In 1982, E.T. the Extra-Terrestrial arrived on the scene and set a high benchmark for movies that were both for kids and about kids. At the heart of a film about a boy and the stranded alien he befriends is a tale about the power of kid spirit, and it affected a generation. The 80s were our time. For popular film, it was an era that demonstrated that kids could be the heroes. In the years that followed, we saw the trend develop, with films like WarGames, Footloose and The Karate Kid arriving in '83 and '84. And then came 1985, the year of Back to the Future, The Breakfast Club and The Goonies. Kids mattered, and not just as an audience. Their stories mattered. Films about adventure, growing up and having the power and opportunity to make a difference blew up and left a lasting impression.
When we consider the prospect of a Goonies sequel, it forces us to ask a few key questions. We'll put aside the obvious ones: What is it about? And Will the original cast return? The answers to those are, we don't know and we don't know. From what Richard Donner said recently, it sounds like there's a story idea in place, courtesy of Steven Spielberg. And it sounds like it may involve the original cast, however Donner's remarks suggest nothing is set in stone there. Beyond that, we can only speculate as to what this sequel might be about.
The ones we as Goonies fans need to be asking relate more to the intention of this sequel, including its potential audience, and the timing.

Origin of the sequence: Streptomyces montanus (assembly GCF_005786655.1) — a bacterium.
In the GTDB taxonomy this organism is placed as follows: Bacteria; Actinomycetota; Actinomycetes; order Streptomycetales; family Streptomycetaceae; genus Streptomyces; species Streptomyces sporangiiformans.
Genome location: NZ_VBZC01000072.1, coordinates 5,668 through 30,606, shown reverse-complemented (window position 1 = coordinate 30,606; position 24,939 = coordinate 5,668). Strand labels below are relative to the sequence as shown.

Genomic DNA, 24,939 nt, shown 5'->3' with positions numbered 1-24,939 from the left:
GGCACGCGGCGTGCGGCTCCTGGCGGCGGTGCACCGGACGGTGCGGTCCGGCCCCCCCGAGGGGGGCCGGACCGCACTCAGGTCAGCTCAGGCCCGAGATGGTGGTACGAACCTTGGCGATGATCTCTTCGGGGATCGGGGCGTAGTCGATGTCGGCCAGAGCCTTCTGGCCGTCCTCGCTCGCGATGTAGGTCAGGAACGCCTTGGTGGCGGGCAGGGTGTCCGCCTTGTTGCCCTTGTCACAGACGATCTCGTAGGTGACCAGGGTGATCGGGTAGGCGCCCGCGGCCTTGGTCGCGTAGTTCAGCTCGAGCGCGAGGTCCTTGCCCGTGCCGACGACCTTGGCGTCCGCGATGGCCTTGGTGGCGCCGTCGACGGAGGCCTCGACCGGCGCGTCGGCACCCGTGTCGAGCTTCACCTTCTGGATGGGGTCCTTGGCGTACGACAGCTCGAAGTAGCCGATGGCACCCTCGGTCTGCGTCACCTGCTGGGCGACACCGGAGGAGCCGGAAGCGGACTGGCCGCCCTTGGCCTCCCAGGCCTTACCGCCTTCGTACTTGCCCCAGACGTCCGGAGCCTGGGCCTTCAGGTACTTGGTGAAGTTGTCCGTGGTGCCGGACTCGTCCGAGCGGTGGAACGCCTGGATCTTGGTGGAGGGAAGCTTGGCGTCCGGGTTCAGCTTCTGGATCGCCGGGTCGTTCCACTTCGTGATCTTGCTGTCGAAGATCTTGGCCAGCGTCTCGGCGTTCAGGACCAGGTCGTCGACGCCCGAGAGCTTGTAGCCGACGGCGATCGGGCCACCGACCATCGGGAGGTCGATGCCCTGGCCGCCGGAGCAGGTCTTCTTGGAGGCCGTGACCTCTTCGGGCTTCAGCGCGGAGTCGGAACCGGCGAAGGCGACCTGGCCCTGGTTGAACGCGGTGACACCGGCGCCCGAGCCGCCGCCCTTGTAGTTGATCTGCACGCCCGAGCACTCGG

Can The Goonies 2 possibly be as wonderful and memorable as the original?The optimist in me wants to say at least, "maybe," but let's be real here. A story that leaves an imprint on our hearts likely sets an impossibly -- or nearly impossibly -- high standard. An adult in their thirties could probably watch The Goonies now for the first time and acknowledge that it's a good or even great movie, but it's not going to affect them the way it might have if they'd seen it when it first released. Nostalgia is a powerful thing, and while it might lure many of us into theaters -- especially if the original cast is involved -- it could very well work against the new movie, if it doesn't measure up.
The fact that it's a sequel and not a remake is something that may work for it. Take two of the examples we mentioned in our intro. The remakes of Footloose and The Karate Kid were both fine movies and decently updated concepts. But were either all that memorable? Or did we watch them and then essentially ignore them and go back to appreciating the originals? A Goonies remake that tried to retell the same story might tap into nostalgia in its own way, but in the end, unless it's drastically changed enough to stand on its own -- see RoboCop -- it'll probably be hyped, seen and then eventually filed under other 80s remakes, leaving no major lasting impression. It will not be a movie people remember line-for-line thirty years from now.
If a Goonies follow-up stands any chance of capturing some of the original magic, a sequel seems like the best approach to take. Whether or not it lives up to our hopes or manages to win the hearts of a new generation remains to be seen.